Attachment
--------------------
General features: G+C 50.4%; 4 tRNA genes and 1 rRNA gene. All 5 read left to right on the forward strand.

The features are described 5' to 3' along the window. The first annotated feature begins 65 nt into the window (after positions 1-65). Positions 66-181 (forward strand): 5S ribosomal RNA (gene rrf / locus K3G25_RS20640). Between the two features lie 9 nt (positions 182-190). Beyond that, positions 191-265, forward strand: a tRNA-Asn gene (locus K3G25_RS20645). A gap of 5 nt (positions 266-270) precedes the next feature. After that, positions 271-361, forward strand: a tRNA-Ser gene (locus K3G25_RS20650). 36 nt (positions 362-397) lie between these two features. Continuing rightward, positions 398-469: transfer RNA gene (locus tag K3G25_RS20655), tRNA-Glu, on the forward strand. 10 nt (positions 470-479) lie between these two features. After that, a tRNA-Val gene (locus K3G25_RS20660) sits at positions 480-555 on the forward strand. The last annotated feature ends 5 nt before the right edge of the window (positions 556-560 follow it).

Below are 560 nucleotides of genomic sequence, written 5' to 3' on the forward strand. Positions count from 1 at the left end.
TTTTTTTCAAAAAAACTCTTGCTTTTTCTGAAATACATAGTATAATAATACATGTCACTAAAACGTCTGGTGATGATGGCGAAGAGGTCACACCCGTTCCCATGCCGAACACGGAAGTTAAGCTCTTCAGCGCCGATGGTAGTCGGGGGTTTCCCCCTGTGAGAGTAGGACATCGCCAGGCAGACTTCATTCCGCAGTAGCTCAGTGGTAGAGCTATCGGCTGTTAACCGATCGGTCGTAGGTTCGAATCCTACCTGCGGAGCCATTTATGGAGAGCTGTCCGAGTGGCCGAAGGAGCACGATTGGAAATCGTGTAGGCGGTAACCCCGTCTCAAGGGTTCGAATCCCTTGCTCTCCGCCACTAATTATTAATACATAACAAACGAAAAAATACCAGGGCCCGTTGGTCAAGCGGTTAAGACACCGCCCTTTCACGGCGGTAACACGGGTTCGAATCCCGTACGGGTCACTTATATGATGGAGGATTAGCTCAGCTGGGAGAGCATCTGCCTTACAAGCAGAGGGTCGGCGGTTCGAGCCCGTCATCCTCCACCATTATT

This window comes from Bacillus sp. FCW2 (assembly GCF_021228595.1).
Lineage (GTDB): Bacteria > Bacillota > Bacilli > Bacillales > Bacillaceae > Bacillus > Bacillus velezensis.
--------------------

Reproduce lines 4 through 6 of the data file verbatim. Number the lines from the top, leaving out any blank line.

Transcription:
TTTTTTTCAAAAAAACTCTTGCTTTTTCTGAAATACATAGTATAATAATACATGTCACTAAAACGTCTGGTGATGATGGCGAAGAGGTCACACCCGTTCCCATGCCGAACACGGAAGTTAAGCTCTTCAGCGCCGATGGTAGTCGGGGGTTTCCCCCTGTGAGAGTAGGACATCGCCAGGCAGACTTCATTCCGCAGTAGCTCAGTGGTAGAGCTATCGGCTGTTAACCGATCGGTCGTAGGTTCGAATCCTACCTGCGGAGCCATTTATGGAGAGCTGTCCGAGTGGCCGAAGGAGCACGATTGGAAATCGTGTAGGCGGTAACCCCGTCTCAAGGGTTCGAATCCCTTGCTCTCCGCCACTAATTATTAATACATAACAAACGAAAAAATACCAGGGCCCGTTGGTCAAGCGGTTAAGACACCGCCCTTTCACGGCGGTAACACGGGTTCGAATCCCGTACGGGTCACTTATATGATGGAGGATTAGCTCAGCTGGGAGAGCATCTGCCTTACAAGCAGAGGGTCGGCGGTTCGAGCCCGTCATCCTCCACCATTATT

This window comes from Bacillus sp. FCW2 (assembly GCF_021228595.1).
Lineage (GTDB): Bacteria > Bacillota > Bacilli > Bacillales > Bacillaceae > Bacillus > Bacillus velezensis.